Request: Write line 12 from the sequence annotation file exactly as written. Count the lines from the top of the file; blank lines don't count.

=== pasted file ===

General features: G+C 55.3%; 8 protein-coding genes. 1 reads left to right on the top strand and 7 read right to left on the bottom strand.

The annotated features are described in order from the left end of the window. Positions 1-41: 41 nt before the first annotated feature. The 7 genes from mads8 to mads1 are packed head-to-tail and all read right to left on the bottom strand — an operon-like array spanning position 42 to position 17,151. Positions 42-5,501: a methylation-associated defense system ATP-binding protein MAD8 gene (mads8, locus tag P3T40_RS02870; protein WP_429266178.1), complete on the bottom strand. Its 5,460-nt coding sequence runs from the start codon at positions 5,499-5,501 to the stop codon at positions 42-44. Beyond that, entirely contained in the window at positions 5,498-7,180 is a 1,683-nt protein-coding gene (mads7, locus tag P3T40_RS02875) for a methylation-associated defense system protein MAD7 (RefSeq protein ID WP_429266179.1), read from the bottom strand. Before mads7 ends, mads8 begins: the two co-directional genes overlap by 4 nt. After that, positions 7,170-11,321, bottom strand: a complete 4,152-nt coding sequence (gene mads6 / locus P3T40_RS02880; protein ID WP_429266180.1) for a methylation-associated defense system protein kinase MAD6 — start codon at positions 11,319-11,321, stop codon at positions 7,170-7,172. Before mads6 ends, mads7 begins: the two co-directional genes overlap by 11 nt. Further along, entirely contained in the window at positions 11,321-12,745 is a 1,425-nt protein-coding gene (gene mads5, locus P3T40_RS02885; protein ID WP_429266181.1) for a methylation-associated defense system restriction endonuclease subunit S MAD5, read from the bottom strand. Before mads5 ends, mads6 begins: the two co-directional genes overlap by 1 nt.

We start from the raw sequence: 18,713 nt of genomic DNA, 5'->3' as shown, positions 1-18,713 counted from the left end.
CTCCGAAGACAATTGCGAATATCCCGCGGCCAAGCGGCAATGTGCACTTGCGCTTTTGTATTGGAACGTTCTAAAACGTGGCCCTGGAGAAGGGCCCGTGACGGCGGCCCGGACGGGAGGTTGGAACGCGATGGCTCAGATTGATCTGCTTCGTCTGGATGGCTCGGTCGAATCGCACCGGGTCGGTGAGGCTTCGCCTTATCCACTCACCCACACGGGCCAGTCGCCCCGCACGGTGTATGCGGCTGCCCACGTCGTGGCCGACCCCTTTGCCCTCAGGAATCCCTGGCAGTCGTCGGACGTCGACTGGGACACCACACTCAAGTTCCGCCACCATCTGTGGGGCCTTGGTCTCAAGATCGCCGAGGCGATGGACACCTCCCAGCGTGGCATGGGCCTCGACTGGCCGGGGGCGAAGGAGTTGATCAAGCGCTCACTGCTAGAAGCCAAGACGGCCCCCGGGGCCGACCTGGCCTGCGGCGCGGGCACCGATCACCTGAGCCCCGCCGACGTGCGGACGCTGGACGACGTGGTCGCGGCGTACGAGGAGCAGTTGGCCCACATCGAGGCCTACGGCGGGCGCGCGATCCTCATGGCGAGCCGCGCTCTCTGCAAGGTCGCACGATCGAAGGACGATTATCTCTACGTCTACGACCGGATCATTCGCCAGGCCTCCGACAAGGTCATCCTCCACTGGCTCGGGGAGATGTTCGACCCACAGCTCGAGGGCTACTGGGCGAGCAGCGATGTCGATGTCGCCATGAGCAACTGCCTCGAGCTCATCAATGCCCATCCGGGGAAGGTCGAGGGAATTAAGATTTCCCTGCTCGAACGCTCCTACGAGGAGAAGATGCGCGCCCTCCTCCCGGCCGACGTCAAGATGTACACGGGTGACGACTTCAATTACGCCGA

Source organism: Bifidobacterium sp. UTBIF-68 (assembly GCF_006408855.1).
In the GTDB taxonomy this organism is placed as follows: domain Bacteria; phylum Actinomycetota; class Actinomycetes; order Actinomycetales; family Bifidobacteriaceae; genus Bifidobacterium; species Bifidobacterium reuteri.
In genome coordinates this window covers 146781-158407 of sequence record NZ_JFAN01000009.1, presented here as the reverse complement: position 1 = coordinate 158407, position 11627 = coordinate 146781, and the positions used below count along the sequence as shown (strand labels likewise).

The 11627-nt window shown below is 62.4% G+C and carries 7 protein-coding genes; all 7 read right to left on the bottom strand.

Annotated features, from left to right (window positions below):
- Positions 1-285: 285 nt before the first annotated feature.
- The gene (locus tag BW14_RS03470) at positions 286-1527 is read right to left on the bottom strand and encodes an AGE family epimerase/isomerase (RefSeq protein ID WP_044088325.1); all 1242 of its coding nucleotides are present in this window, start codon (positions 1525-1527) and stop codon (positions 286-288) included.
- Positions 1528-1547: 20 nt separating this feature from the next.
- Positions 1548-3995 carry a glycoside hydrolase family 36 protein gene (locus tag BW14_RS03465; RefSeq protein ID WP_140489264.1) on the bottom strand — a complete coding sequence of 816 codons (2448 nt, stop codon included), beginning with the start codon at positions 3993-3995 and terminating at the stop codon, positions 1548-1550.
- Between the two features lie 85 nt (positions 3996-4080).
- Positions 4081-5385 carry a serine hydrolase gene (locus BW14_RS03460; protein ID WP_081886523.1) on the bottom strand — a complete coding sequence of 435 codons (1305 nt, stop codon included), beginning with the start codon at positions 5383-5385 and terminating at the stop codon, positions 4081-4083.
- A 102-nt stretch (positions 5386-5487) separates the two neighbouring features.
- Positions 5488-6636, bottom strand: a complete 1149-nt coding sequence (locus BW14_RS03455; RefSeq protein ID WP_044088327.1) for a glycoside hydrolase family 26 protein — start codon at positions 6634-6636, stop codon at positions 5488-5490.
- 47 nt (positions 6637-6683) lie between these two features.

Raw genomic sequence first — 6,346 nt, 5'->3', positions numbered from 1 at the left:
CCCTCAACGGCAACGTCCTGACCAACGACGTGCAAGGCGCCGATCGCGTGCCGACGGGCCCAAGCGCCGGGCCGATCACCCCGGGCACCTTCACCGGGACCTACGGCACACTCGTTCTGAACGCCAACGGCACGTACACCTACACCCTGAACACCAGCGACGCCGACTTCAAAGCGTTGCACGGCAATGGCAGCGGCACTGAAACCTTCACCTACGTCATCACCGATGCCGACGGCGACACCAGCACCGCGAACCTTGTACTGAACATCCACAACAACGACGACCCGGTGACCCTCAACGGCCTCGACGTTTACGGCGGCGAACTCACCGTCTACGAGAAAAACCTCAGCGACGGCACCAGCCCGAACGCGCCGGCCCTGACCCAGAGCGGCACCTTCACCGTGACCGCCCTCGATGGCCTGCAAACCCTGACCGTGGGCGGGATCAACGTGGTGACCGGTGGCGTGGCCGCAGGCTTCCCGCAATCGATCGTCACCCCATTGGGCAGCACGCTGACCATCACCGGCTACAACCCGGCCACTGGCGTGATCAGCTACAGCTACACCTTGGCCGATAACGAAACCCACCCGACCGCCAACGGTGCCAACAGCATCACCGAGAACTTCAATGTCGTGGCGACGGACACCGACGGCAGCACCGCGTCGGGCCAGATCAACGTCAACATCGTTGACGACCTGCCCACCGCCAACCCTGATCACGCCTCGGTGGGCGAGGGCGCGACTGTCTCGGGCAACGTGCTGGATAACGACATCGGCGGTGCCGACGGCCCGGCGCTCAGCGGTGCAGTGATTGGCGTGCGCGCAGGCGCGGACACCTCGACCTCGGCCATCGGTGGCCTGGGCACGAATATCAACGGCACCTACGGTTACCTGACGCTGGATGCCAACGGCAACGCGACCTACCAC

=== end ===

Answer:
- Positions 1528-1547: 20 nt separating this feature from the next.